Mediation can take many different forms. Essentially, you and your former partner would meet with a professionally-trained mediator (otherwise known as a Family Dispute Resolution Practitioner) to discuss the issues arising out of your separation or divorce such as parenting and/or property settlement matters.

Typically, there will be some form of intake process prior to the mediation. This may include completing a questionnaire or participating in a parenting after separation program as well as meeting one-on-one with the mediator prior to the formal mediation commencing.

The role of the mediator is not to take sides or give legal advice. The mediator should remain impartial and is there to facilitate and guide the discussion and negotiations.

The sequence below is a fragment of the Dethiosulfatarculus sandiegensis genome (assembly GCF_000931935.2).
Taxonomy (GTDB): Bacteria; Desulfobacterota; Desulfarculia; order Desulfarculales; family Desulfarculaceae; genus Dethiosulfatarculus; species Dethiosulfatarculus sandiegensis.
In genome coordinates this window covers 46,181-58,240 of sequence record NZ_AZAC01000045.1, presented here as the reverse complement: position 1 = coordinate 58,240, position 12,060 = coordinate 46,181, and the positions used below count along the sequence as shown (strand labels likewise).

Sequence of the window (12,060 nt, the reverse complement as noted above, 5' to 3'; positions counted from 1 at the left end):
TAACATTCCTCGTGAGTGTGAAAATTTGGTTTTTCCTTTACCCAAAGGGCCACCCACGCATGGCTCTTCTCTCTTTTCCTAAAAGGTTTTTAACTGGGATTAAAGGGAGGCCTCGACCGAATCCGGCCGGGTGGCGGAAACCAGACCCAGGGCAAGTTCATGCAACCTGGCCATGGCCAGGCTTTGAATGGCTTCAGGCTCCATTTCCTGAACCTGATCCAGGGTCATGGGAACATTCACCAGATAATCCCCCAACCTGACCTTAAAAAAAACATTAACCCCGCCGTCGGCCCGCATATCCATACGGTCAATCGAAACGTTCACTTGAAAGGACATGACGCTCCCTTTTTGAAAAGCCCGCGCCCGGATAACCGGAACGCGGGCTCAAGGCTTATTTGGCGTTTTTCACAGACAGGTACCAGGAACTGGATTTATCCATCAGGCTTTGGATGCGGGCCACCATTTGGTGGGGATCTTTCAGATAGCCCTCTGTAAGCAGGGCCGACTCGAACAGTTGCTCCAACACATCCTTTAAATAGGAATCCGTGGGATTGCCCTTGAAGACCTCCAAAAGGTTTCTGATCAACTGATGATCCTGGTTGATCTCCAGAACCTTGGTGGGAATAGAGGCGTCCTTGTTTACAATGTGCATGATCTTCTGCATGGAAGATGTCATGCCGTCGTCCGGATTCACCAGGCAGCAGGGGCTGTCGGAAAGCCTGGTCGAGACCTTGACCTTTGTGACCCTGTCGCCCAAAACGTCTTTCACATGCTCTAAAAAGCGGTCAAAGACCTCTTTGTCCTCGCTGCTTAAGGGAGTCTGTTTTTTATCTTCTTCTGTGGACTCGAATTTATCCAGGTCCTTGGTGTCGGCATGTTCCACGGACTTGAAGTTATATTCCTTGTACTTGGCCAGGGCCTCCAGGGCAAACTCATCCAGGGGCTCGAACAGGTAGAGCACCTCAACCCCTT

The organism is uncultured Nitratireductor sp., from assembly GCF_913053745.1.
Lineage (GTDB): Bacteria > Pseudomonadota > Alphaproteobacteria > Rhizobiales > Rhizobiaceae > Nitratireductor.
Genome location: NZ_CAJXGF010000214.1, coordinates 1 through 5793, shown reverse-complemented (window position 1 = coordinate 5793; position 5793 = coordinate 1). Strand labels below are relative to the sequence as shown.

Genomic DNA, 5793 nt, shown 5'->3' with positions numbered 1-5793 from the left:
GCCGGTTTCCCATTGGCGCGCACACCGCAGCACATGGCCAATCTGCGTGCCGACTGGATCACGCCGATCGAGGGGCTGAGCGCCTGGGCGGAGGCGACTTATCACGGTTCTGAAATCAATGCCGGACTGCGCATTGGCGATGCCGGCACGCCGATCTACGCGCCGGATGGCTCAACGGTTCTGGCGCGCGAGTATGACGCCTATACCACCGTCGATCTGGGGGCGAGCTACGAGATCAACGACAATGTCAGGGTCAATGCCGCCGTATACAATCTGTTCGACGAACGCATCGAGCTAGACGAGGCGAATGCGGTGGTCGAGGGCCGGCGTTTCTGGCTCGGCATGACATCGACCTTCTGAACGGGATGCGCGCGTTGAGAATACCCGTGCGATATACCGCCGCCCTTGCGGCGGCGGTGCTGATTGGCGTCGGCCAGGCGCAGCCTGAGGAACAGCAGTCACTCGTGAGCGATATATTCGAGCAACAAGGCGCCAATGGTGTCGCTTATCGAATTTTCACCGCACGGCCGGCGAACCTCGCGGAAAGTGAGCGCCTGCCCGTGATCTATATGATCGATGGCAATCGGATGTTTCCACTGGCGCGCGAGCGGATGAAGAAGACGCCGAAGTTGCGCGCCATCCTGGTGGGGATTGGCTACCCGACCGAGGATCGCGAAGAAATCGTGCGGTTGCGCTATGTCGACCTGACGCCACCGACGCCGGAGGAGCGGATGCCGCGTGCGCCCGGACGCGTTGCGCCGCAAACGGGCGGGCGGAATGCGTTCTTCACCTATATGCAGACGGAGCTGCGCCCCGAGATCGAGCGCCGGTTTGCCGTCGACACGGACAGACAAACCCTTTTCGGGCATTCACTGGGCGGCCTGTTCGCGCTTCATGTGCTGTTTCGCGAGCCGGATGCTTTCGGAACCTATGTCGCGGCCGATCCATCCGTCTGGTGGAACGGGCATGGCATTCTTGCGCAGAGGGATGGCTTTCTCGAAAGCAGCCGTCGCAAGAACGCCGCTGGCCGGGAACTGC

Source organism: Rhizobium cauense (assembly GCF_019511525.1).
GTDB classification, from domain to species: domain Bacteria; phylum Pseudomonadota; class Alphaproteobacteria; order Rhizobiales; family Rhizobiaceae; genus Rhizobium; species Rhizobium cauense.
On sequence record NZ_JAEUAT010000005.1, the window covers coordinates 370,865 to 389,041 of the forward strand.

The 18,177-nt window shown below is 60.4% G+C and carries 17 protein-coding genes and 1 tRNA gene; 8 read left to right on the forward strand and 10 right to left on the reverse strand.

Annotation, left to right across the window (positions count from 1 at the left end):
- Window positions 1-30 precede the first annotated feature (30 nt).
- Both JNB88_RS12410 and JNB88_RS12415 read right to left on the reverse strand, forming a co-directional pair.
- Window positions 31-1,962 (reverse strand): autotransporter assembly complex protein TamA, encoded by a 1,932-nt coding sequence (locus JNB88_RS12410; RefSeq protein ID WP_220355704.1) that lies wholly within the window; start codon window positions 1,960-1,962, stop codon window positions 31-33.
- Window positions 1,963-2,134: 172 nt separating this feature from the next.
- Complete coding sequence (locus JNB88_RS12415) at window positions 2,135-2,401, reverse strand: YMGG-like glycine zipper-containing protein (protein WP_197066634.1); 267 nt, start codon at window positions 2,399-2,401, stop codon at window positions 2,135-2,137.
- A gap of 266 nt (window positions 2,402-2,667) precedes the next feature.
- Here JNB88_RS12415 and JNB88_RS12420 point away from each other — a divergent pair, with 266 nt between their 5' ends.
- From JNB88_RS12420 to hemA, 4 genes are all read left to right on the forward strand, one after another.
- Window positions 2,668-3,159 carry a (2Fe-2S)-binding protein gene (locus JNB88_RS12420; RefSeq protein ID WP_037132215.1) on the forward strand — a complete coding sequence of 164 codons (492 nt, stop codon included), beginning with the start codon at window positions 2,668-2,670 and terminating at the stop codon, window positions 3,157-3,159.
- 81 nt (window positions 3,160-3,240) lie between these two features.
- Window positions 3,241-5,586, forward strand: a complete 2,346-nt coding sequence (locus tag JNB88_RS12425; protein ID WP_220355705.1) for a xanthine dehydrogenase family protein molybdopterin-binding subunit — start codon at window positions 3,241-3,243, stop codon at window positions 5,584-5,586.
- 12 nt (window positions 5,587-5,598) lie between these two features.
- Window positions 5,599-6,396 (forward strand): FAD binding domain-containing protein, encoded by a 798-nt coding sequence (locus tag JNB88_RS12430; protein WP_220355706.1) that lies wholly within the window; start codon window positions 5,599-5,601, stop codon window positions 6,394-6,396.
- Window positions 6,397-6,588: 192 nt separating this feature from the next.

Some mediators allow lawyers to be present. During mediation your lawyer doesn’t act as an advocate as is their role in Court; instead, your lawyer is there to advise and assist you as well as to draft any agreement reached.

Mediation is confidential. The Family Law Act 1975 prohibits anything discussed at mediation to be disclosed in any Family Law Court proceedings.

Mediation and Family Dispute Resolution can be arranged through Family Relationship Centres, community organisations such as Interrelate and Relationships Australia as well as private Family Dispute Resolution Practitioners.